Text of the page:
A view of the Milky Way at the edges of the Wadi Rum desert. Photo by: rayints/Shutterstock (2019)
Michael Nazzal, the chairman of the chain Mina Hotels, agreed with that assessment.
“Red tape is really a hindrance to the growth of the whole economy,” said Nazzal, the former head of Jordan’s national hotel association. “[Addressing] unemployment requires investment and investments cannot come with the red tape that is in Jordan.”
Late last year, Jordan launched a tourism strategy through 2025. A pillar of that plan is loosening the regulations that govern the sector. Jordan’s cabinet recently voted to abolish licensing requirements for tour operators and move toward what it calls a more liberal system based on “classifications.” It also plans to ramp up funding for Jordan’s tourism board, expand electronic visas, invest 5 million dinars in a tourism-related incubator fund, and work with communities and the private sector to ramp up investments.
Those changes, Jordan officials hope, will help the country attract 5.5 million visitors by 2025, which would be triple the number of tourists who came in 2021.
Industry players are hopeful those reforms will buoy and industry devasted by the pandemic. Long-term, they say the sector’s expansion is crucial to Jordan’s future.
“Without tourism, we don’t have much to sell,” said Nazzal, noting that Jordan does not possess the same petrochemical reserves as its neighbours. “Tourism is the engine of growth of our economy.”
In particular, many believe that medical tourism will be especially promising in the future. That’s in large part because of Jordan’s network of 700 clinics and hospitals, and the high caliber of its healthcare workers.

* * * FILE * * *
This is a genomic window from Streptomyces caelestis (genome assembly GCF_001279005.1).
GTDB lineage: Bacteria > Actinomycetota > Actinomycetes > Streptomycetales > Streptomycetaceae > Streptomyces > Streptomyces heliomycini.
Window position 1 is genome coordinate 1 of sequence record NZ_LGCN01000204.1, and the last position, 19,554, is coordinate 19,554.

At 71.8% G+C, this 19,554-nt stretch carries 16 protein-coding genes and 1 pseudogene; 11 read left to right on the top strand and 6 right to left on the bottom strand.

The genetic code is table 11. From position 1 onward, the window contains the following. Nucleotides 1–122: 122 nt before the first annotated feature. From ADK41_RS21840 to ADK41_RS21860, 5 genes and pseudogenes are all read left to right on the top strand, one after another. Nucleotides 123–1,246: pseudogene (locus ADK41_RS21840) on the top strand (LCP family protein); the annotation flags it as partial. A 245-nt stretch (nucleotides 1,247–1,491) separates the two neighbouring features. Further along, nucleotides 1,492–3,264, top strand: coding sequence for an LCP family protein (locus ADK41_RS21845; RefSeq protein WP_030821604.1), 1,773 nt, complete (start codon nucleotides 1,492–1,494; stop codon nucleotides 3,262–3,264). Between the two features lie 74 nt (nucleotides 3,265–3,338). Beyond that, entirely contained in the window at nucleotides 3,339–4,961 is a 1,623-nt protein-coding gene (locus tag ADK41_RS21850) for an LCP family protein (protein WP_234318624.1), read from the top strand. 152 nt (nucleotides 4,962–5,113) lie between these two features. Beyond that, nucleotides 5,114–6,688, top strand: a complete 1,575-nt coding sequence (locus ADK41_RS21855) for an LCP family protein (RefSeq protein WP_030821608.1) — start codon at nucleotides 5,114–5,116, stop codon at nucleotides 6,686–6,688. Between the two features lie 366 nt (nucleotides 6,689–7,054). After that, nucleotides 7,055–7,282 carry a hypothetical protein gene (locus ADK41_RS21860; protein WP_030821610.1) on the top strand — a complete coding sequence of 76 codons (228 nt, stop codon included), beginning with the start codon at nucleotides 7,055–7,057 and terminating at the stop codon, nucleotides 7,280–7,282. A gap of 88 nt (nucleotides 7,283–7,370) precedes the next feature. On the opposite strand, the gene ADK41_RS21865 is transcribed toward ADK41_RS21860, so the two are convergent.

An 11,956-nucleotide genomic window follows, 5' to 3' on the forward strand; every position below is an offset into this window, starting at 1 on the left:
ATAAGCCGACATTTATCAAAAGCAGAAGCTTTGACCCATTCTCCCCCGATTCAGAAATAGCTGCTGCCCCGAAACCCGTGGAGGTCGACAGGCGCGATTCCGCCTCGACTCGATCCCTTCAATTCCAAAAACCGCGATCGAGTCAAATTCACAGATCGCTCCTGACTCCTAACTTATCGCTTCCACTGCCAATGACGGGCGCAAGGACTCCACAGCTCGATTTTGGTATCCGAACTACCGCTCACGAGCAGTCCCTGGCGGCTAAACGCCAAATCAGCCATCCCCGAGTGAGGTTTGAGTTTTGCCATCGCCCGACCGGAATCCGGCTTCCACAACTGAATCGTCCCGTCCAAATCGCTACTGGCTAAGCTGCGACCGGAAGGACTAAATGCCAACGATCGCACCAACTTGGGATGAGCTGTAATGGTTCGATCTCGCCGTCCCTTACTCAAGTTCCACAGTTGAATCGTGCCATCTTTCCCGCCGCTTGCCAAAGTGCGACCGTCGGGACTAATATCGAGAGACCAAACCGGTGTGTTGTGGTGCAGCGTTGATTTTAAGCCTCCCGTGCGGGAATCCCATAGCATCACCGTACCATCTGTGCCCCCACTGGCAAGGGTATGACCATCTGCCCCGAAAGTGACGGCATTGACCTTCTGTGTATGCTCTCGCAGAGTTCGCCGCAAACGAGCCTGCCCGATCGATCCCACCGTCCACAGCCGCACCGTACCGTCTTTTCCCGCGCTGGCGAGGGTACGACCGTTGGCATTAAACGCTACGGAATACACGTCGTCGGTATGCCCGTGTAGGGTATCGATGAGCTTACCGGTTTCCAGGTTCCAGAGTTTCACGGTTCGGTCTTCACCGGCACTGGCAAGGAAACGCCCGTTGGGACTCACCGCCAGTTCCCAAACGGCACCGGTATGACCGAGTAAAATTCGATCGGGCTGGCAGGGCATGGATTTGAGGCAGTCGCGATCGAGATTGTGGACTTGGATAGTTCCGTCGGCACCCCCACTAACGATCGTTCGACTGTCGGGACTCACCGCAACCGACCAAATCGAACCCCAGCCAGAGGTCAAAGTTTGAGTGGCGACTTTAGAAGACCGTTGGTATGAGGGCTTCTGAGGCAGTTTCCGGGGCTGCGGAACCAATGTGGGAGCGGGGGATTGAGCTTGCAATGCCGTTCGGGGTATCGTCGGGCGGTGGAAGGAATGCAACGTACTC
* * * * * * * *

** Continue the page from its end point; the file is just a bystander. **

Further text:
Jordan has crafted a strategy to entice foreign patients. Observers say that plan, combined with some world-class medical facilities and top-notch healthcare professionals, have the country poised to capitalize on rising healthcare costs and ageing populations in Europe and America.
“With the borders opening up and the pandemic [receding], Jordan is primed for healthcare tourism,” said Ahmad Abughazaleh, the chairman of Amman’s Abdali Hospital. “We have the infrastructure and we have the human capital.”
While officials are hoping to boost tourist numbers in the years to come, some visitors are happy that Jordan remains an under-the-radar destination. That includes Nashville’s Anna Carroll. One of the most vivid memories of her trip was spending sunset atop a near-empty Mount Nebo.
As a golden glow illuminated the Jordan Valley below, Carroll opened her bible and followed what were said to be the footsteps of Moses.
“You could just hear nature,” she said. “It was so peaceful.”
Andrew Raven is a writer at IFC.
Published in April 2022